At the end of each month Goldmine pays tribute to our music heroes in memoriam.
Michael Nesmith The Monkees debuted on television and on record in the fall of 1966. Their self-titled album included the country sounding song “Papa Gene’s Blues” written by the group’s guitarist Mike Nesmith, who passed away December 10 at age 78, less than a month after concluding the tour known as The Mike and Micky Show, a Monkees farewell tour with the surviving two Monkees, Mike Nesmith and Micky Dolenz.
A few of Nesmith’s popular compositions with The Monkees include “Mary, Mary,” the flip side “The Girl I Knew Somewhere,” and the single “Listen to the Band,” which was the last song he sang lead on in his final concert.
As a composer, Nesmith’s highest charting flip side with The Monkees was “Tapioca Tundra,” which he sang lead on, and served as the flip side of “Valleri,” their sixth and final gold single, released a month ahead of their fifth and final album as a quartet in the 1960s, The Birds, The Bees & The Monkees. In his 2013 interview with Goldmine Nesmith said, “The song itself is about the moment when the performer realizes that the songs he or she sings belong to the people, the fans and the crowds who love the songs, and the performer is only there in service to that relationship. ‘It cannot be a part of me, for now it’s part of you.’"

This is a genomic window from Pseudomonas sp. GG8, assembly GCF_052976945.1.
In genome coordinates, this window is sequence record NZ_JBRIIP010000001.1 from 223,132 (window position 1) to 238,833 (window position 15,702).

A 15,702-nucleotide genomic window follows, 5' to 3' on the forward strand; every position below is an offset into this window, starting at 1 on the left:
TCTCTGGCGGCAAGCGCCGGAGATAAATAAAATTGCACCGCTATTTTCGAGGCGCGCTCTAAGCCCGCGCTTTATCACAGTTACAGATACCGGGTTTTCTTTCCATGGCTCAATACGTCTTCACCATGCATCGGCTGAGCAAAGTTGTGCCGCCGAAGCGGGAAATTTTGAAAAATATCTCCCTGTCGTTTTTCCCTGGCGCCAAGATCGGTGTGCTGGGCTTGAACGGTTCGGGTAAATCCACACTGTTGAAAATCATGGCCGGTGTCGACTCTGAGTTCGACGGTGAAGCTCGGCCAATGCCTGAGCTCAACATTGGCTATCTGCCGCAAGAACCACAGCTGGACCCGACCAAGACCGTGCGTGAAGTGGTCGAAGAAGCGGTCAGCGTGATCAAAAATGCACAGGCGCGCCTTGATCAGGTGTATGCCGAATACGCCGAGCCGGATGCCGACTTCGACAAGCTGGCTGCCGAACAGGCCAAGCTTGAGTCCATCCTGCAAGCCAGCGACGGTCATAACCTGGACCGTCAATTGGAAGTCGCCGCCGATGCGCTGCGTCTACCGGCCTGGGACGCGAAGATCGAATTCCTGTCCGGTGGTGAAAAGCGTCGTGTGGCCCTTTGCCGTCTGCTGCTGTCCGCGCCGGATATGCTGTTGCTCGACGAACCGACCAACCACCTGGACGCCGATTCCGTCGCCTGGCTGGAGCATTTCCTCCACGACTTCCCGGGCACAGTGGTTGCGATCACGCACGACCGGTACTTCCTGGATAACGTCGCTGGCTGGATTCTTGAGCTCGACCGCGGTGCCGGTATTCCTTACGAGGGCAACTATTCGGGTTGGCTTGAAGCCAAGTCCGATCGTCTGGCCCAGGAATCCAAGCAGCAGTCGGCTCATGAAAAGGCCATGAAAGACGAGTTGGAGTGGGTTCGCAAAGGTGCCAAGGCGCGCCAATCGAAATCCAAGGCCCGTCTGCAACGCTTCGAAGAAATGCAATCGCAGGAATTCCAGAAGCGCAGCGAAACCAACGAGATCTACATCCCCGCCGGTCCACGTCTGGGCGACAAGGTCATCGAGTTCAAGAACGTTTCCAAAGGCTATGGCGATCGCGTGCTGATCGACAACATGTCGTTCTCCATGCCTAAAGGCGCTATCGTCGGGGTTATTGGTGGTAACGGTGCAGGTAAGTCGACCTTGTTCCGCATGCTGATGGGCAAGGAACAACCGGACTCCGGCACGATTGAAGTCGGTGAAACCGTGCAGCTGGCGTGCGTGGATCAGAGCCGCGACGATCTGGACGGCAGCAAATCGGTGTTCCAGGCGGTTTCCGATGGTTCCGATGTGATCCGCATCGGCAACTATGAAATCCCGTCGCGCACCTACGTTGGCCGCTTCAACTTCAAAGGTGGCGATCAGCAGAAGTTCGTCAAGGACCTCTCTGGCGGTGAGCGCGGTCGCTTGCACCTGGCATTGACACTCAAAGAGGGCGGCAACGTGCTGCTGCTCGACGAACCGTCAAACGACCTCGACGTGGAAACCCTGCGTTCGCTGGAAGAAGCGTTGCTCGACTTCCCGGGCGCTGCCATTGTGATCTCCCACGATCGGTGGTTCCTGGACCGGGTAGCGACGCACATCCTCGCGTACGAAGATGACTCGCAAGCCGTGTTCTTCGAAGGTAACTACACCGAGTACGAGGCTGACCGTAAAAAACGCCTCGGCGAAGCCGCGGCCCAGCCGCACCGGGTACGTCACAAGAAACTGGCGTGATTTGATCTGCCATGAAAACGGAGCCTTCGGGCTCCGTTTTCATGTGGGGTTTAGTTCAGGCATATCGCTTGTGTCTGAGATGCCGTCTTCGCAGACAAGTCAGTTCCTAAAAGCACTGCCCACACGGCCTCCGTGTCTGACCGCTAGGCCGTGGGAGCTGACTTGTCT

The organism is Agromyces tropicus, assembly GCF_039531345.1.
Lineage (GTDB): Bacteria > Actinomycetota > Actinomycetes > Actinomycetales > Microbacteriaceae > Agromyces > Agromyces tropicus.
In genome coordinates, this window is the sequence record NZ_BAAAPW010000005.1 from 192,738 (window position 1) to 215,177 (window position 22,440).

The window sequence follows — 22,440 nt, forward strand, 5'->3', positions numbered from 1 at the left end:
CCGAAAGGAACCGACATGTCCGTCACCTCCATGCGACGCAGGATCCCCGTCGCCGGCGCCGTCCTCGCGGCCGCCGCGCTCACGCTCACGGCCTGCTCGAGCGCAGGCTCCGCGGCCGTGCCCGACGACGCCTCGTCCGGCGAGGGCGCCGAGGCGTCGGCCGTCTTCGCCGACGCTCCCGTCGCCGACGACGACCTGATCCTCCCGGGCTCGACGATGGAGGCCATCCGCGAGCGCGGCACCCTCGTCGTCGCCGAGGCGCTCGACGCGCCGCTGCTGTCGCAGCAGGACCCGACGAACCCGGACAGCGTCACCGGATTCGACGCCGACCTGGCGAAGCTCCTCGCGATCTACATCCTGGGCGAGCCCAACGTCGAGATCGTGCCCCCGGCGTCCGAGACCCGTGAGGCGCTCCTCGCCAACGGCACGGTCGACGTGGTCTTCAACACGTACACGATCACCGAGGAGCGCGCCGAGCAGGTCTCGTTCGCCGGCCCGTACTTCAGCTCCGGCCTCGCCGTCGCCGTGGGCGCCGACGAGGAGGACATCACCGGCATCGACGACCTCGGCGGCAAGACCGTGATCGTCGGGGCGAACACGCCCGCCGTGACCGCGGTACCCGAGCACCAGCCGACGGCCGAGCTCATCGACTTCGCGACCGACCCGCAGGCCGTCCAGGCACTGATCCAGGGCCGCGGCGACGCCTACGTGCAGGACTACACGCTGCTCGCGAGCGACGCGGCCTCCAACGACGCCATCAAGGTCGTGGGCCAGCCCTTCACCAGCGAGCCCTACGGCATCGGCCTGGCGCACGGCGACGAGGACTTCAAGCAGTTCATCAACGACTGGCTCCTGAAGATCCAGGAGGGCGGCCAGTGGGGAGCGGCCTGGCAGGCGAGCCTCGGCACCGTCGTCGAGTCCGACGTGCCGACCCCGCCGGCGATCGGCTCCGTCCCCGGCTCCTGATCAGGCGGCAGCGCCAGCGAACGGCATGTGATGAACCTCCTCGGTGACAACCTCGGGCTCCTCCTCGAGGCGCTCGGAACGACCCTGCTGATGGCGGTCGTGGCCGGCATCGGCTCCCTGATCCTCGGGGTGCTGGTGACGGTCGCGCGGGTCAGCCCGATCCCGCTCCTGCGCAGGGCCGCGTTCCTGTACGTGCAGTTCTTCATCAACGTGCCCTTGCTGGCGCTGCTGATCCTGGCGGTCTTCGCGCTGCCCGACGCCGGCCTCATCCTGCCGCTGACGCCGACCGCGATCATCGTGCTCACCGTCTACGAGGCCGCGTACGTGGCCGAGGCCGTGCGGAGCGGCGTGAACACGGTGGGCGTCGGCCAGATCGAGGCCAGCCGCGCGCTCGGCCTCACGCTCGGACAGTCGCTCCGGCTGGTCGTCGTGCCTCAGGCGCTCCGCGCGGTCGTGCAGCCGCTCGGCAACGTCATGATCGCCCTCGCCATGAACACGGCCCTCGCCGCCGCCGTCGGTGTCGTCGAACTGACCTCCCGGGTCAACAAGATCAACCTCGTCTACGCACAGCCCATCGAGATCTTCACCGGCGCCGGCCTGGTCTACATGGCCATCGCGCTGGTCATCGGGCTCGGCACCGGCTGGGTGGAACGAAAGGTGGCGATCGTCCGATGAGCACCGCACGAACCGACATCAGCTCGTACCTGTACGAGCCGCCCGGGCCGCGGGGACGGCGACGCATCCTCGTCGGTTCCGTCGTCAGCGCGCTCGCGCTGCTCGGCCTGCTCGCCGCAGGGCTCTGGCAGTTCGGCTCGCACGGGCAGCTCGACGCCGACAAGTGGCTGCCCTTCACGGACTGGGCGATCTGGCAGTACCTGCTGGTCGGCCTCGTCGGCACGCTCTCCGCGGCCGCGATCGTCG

After leaving The Monkees, Nesmith returned to the Top 40 for a final time in 1970 with his country-rock single “Joanne” by Michael Nesmith & The First National Band. The following year, his composition “Some of Shelly’s Blues” was in the Top 100 by The Nitty Gritty Dirt Band. Both “Joanne” and “Some of Shelly’s Blues” were included on Nesmith’s 1978 album Live at The Palais where he was joined by steel guitarist Al Perkins, who told Goldmine, “Not only was Michael a pioneer in the field of video music, with his Pop Clips innovation, but also one of the nicest guys you’d ever meet!
I had the pleasure to tour with him in Australia, during which the Live at The Palais was recorded, but also played on his Infinite Rider on the Big Dogma album. In addition, he asked me to produce a steel guitar album featuring several other West Coast players called Pacific Steel Co. He loved music greatly and will be missed by many!”
In 1980, Nesmith’s mother, who invented the correction fluid called Liquid Paper, passed away, leaving him with a sizeable inheritance which allowed him to invest more money in Pop Clips which evolved into MTV. Nesmith was offered the chance to be MTV’s production head, but he turned it down.
Nesmith reunited with the other Monkees in 1996 for their 30th anniversary album Justus, again in 2016 for their 50th anniversary album Good Times! and in 2018 for Christmas Party. In 2020, a 25 song live album was released from 2019 concert recordings called The Monkees Live: The Mike & Micky Show. In 2021, Micky Dolenz released the album Dolenz sings Nesmith, comprised of Nesmith’s compositions including “Different Drum,” which was Linda Ronstadt’s breakthrough hit, entering the Top 40 in late 1967 when The Monkees were on the charts with “Daydream Believer.” Micky Dolenz said, “I’m heartbroken. I’ve lost a dear friend and partner. I’m so grateful that we could spend the last couple of months together doing what we loved best, singing, laughing, and doing shtick. I’ll miss it all so much, especially the shtick.”